Data Hack Tuesday

Python: Three Hidden Ways to Create Potential Bugs with Mutable Data Structures (Part III)

May 4, 2021

We were told tuples are immutable data structures when we first learned Python, but this is not absolute. If you […]

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We were told tuples are immutable data structures when we first learned Python, but this is not absolute. If you pass in a mutable data structure, i.e. a list, into a tuple, you will be able to mutate that mutable data structure within the tuple. Please see the following example:

#a tuple with a list in it
tuple_list = ('apple', 'orange', ['grape', 'watermelon'])
#checking the id of the list item within the tuple
id(tuple_list[2])
4350747776

#append an item into the list
tuple_list[2].append('cucumber')
('apple', 'orange', ['grape', 'watermelon', 'cucumber'])
#the id of the list item remains the same after mutation
id(tuple_list[2])
4350747776

#directly assigning the entire list item within a tuple wouldn't work
a[2] = ['banana']
Traceback (most recent call last):
File "<stdin>", line 1, in <module>
TypeError: 'tuple' object does not support item assignment

The idea is that you should be very careful or perhaps avoid passing in a mutable data structure into a tuple.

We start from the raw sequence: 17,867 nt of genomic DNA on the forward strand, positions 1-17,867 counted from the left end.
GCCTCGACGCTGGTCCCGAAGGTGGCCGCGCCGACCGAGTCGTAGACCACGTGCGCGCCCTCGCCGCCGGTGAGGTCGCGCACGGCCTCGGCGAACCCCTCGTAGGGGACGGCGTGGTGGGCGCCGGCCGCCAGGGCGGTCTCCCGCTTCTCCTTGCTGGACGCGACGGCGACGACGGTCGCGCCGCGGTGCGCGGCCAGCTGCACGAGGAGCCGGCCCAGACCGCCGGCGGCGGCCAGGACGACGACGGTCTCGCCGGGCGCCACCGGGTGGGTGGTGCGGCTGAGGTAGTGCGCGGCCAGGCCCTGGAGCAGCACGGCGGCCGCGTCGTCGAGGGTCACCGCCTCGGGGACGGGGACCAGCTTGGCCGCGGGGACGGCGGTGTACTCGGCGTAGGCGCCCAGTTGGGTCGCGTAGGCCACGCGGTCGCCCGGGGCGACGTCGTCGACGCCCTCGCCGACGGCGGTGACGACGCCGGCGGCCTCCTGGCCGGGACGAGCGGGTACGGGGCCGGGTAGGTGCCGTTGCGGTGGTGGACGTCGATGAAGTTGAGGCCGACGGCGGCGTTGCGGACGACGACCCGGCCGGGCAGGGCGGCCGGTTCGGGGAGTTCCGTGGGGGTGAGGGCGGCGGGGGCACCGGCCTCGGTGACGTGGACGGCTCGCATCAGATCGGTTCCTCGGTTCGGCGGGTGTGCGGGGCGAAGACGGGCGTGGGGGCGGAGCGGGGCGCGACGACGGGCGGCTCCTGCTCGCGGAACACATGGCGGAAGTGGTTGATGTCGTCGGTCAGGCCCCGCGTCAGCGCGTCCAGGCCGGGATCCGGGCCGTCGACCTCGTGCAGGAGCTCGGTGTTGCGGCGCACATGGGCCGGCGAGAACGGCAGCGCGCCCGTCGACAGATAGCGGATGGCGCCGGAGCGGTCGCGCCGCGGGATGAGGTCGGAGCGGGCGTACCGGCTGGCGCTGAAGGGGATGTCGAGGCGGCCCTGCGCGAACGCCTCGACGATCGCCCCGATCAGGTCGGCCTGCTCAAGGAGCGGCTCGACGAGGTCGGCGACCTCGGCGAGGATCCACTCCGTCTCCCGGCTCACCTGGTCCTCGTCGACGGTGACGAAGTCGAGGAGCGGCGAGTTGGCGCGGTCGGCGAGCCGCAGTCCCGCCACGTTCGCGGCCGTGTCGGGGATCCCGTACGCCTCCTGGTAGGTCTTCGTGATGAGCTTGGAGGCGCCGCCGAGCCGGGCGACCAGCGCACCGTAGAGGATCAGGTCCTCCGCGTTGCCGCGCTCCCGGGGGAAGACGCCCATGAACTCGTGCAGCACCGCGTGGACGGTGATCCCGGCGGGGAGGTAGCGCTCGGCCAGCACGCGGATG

Hope you enjoy this week’s Data Hack Tuesday! We will see you next week.

Python: Three Hidden Ways to Create Potential Bugs with Mutable Data Structures (Part II)

April 27, 2021

Today we are going to continue our three-part series of Three Hidden Ways to Create Potential Bugs with Mutable Data […]

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Today we are going to continue our three-part series of Three Hidden Ways to Create Potential Bugs with Mutable Data Structures with a focus on passing in mutable data structures as a function’s default parameters .

But wait a second. What data structures/objects are mutable and what data structures/objects are immutable in Python? Here is a quick overview:
List: mutable
Dictionary: mutable
Set: mutable
Tuple: immutable
String: immutable
Interger: immutable
Boolean: immutable
Float: immutable

The idea is that we want to avoid passing in mutable data structures as a function’s default parameters as that could create potential problems that are hard to detect. I am borrowing an example from Fluent Python by Luciano Ramalho:

#Passing in an empty list as default parameter
class Fruits:
    def __init__(self, list_of_fruits = []):
        self.list_of_fruits = list_of_fruits
    def add_fruits(self, fruit):
        self.list_of_fruits.append(fruit)

a = Fruits(['apple', 'orange'])
a.list_of_fruits
['apple', 'orange']

#This is mutating on the default list 
b = Fruits()
b.add_fruits('watermelon')
b.list_of_fruits
['watermelon']

# The default list has been mutated, every instance created without passing in 
#a parameter value will have default list parameter as ['watermelon'] rather than an
#empty list
c = Fruits()
c.list_of_fruits
['watermelon']

#This is the appropriate way of passing in a mutable data structure as functional parameter
class Fruits:
    def __init__(self, list_of_fruits = None):
        if list_of_fruits is None: